By way of review, FIG. 14 schematically shows many of the features of one embodiment of the inventive oven which have been described above, along with its air flow pattern. A protect cool air channel CH is formed at the front of the oven, to protect both the workers and the components which are more vulnerable to damage from high temperatures. The burner 82 is accessible from the front of the oven and is positioned to drive hot air into the area with a blow torch like flame FL.
The air flow pattern of FIG. 14A may be preferred by some users, depending primarily upon the characteristics of a product being baked. The impeller 136, shrouded by funnel-like member 164, sucks hot air across the product 28 on the conveyor 26, baking it in the process. The hot air is then recirculated through fingers 110, 112, from which it emerges to further bake the product.
Others who use the oven may prefer another air flow pattern such as one where the air recirculates around the outside periphery of the fingers (FIG. 14B). Sometimes the air flow pattern may be selected on a purely personal preference basis. Sometimes the air flow pattern may be selected on a basis of the characteristics of a product being baked. Sometimes the air flow pattern is selected on a basis of baking techniques used by the individual baker.
Therefore it is desirable to provide alternative air flow control structures. Accordingly, a second embodiment of the invention is shown in FIGS. 14B-18.
FIG. 14B shows an alternative air flow pattern which differs from the pattern of FIG. 14A. Primarily the difference is that in FIG. 14A, return air is drawn into the blower 136 from between the fingers 110,112. In FIG. 14B, the return air 200 moves around the outside of at least part of the perimeter of fingers 110, 112 and into the back of blower 136.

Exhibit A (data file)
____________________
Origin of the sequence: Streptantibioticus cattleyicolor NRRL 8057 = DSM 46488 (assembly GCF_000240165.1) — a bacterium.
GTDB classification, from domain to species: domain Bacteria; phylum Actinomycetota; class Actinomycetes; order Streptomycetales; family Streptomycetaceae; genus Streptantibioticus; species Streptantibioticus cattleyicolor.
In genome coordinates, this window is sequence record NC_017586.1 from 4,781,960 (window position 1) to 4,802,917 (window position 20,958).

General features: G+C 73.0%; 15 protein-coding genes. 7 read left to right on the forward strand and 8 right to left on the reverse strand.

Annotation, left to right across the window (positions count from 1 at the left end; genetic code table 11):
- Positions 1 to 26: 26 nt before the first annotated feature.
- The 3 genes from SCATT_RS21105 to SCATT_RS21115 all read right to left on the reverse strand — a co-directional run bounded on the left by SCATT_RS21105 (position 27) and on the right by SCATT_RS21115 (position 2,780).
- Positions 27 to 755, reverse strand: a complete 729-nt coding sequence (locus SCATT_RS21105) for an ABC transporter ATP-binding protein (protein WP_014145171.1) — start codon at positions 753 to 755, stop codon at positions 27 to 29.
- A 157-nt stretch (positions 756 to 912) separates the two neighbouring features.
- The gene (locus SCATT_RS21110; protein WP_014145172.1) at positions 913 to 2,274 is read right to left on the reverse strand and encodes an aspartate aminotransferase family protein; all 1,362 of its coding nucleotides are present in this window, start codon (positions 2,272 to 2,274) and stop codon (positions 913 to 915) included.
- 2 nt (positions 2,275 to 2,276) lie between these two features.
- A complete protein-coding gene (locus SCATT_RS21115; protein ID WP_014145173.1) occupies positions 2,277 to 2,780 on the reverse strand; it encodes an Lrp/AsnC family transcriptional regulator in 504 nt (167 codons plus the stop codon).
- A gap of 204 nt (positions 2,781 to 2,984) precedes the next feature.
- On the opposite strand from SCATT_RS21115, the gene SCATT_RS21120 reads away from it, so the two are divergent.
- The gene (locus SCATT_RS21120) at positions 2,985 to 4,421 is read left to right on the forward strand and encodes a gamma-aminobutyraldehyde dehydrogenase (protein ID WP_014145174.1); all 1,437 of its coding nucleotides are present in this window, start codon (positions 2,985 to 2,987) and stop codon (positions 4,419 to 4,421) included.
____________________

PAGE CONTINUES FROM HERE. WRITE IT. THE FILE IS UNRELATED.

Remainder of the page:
As best shown in FIG. 15, a sheet metal burner tube 202 guides the flame and directs it to flow through the heat tunnel 292 across the width of the oven. The air from blower 90 (FIG. 2) drives the flame through the burner tube 202 and into the plenum 172. At the junction between burner tube 202 and plenum 172 is a flame splitter assembly 203 having a deflector plate 204 (FIG. 17) which is pivotally mounted onto a back plate 206 by a suitable hinge pin 208. Pin 208 is preferably a rod welded to the back vertical edge of deflector plate 204. The pin 208 projects far enough above deflector plate 104 to slide through an upper hole in support 206, until a bottom projection 210 of the pin drops into a lower hole. Then, the top projection of pin 208 slides downwardly through the upper hole as the deflector plate 204 settles into place.
A U-shaped member 212 is rigidly attached (as by welding) to the top of the deflector plate 204. Forked activator arm 214 fits over the U-shaped member 212 (FIG. 15) to control the position thereof. Rigidly attached to activator arm 212, a control rod 216 extends horizontally through the top of the oven to a front location where heat adjusting handle 218 is located. Therefore, if handle 218 is manually swung, it causes control rod to rotate back and forth in directions R1,R2. The forked activator arm 214 also swings back and forth in directions R1,R2. This movement of the arm 214, in turn, swings the flame splitting diverter plate 204 back and forth in directions S1,S2 (FIG. 16).